ChrisW's user avatar
  • 46.6k
1 vote

Should one be practicing restraint or be practicing mindfulness?

If Yuttadhammo Bhikkhu says what you wrote, Yuttadhammo Bhikkhu has wrong view. Remaining mindful in Buddhism means to remember to not engage in unwholesome behaviour. For example, the suttas say: ...
Dhamma Dhatu's user avatar
  • 41.9k
1 vote

Should one be practicing restraint or be practicing mindfulness?

I think it's both. "I love this bad habit but I'll try to refrain" may not work very well, in several ways. "I'm mindful that this would be wrong behaviour, therefore I avoid it" ...
ChrisW's user avatar
  • 46.6k
1 vote

If I gift money to somebody then am I doing Adhamma?

The enlightened, such as enlightened monks, require gifts. The unenlightened also require gifts. Also, gifts are required to be given when there is a natural obligation. From the viewpoint of an ...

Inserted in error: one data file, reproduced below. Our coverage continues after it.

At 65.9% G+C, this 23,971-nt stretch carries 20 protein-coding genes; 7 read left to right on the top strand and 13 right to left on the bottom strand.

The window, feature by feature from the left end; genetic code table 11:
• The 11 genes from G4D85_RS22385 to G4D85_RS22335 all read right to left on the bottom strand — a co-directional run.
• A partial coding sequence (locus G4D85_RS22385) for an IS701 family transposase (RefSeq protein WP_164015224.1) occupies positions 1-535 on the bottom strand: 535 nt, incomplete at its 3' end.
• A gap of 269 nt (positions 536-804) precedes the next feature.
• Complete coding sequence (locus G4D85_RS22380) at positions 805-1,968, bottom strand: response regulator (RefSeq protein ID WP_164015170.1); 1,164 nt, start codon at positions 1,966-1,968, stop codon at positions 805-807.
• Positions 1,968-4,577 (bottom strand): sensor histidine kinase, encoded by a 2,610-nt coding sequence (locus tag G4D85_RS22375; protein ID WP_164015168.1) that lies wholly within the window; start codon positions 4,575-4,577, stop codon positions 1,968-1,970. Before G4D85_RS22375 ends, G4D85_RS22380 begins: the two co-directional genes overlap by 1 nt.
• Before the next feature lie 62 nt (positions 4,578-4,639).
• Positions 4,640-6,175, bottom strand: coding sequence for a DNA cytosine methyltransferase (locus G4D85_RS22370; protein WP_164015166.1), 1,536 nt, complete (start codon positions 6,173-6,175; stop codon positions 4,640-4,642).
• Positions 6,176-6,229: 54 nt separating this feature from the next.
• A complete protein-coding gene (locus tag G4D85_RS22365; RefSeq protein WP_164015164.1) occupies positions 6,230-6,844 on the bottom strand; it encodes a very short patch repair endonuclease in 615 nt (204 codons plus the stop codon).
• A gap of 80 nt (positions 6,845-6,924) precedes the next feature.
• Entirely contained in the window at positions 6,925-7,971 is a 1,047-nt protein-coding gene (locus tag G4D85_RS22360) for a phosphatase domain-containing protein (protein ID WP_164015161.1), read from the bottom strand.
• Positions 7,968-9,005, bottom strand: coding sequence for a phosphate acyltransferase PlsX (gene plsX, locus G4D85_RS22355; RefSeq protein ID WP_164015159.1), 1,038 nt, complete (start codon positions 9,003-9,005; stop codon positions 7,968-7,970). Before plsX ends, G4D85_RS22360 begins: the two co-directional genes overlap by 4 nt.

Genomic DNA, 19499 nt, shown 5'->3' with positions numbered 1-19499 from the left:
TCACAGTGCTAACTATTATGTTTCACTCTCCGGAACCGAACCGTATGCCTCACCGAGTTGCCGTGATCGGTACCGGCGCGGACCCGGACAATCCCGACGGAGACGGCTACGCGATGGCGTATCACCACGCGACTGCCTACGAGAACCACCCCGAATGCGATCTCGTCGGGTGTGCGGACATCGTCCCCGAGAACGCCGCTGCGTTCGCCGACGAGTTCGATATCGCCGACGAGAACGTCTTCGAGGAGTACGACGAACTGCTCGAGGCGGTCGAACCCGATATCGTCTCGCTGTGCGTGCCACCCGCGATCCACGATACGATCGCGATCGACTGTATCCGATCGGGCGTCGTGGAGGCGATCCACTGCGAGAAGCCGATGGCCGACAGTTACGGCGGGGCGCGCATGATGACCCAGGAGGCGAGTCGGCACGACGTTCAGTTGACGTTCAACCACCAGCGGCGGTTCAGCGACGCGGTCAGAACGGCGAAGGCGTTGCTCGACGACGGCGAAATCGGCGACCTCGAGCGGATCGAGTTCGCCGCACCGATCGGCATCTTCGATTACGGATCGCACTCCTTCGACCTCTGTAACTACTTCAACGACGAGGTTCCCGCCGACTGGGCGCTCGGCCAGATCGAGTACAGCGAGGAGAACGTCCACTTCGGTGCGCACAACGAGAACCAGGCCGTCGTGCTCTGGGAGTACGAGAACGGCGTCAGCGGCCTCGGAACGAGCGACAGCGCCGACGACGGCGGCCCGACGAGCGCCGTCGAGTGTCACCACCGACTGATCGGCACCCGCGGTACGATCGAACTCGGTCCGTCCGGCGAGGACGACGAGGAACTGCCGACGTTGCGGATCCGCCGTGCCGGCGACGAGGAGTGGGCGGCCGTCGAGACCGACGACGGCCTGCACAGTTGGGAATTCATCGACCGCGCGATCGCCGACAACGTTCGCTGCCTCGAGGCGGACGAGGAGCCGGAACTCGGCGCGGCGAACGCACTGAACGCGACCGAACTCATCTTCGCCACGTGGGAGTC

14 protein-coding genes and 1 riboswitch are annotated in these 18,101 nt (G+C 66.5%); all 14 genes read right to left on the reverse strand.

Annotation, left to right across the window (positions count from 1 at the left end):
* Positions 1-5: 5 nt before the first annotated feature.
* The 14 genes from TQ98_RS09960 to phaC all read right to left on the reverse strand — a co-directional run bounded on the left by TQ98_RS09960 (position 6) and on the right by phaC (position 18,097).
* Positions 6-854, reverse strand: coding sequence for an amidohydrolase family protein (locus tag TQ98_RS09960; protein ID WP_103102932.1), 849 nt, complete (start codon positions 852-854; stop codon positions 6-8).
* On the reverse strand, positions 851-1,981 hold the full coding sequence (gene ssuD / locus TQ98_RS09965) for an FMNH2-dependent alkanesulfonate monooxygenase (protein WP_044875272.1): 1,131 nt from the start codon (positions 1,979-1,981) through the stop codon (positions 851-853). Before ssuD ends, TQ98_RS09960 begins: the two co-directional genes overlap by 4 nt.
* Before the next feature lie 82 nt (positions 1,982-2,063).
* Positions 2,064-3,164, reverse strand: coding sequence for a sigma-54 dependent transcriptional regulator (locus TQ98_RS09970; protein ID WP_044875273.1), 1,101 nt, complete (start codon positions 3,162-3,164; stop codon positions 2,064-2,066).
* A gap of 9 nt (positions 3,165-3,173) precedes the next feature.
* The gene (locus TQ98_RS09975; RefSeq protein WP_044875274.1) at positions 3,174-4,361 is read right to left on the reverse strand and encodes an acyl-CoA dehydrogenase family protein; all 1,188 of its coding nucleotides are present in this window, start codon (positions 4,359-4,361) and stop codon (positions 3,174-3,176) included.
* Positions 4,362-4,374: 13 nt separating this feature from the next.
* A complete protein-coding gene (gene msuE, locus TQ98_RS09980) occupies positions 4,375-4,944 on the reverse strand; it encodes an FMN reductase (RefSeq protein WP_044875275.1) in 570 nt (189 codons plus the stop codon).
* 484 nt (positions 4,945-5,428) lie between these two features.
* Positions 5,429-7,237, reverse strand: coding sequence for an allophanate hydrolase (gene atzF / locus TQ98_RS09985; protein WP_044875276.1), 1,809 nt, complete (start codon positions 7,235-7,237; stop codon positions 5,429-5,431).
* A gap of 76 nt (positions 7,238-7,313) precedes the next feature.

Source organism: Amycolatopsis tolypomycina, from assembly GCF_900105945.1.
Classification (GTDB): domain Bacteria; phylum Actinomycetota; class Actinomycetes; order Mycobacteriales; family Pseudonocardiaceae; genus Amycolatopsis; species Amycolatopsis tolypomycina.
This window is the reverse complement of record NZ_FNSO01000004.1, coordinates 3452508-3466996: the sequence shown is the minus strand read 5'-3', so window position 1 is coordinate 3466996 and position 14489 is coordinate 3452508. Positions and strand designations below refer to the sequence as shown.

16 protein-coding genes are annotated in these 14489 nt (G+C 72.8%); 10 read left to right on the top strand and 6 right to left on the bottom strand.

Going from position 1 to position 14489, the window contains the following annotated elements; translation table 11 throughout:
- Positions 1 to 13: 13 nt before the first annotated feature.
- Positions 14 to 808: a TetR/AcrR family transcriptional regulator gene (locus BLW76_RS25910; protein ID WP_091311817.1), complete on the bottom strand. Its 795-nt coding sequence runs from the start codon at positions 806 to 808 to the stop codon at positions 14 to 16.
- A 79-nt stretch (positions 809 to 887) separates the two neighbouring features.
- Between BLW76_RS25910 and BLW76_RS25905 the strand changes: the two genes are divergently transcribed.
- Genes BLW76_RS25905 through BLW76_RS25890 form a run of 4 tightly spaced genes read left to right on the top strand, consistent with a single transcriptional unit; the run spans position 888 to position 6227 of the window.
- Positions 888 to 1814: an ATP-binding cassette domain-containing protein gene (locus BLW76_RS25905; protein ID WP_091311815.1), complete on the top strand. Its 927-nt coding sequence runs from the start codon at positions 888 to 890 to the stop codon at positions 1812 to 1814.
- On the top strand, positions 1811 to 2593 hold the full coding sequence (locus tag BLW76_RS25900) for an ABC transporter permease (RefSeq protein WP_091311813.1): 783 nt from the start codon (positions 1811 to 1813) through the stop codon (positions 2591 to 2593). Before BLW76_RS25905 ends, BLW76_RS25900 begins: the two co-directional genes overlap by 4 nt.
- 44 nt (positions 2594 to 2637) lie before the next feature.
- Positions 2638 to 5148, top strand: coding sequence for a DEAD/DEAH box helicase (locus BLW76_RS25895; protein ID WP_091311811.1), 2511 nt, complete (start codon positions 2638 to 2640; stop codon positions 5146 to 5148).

Dhamma Dhatu's user avatar
  • 41.9k
1 vote
Accepted

If I gift money to somebody then am I doing Adhamma?

I'd guess that it's keeping your money to yourself, not giving, that's more likely to be selfish -- e.g., "this is mine". Actually in my experience, if you give money to someone less wealthy ...
ChrisW's user avatar
  • 46.6k
1 vote

Is Anatta a phenomenon?

Sorry I likely misled you with my previous answer (see below). To be honest I'm not sure, but I would consider this: sabbe dhamma anatta = 'all phenomena are anatta' or 'all phenomena are not atta' So ...
blue_ego's user avatar
  • 1,377
1 vote
Accepted

Is Anatta a phenomenon?

The meanings of the word 'dhamma' are very broad. The root meaning of the word 'dhamma' is 'that which supports'. The word dharma has roots in the Sanskrit dhr-, which means to hold or to support, ...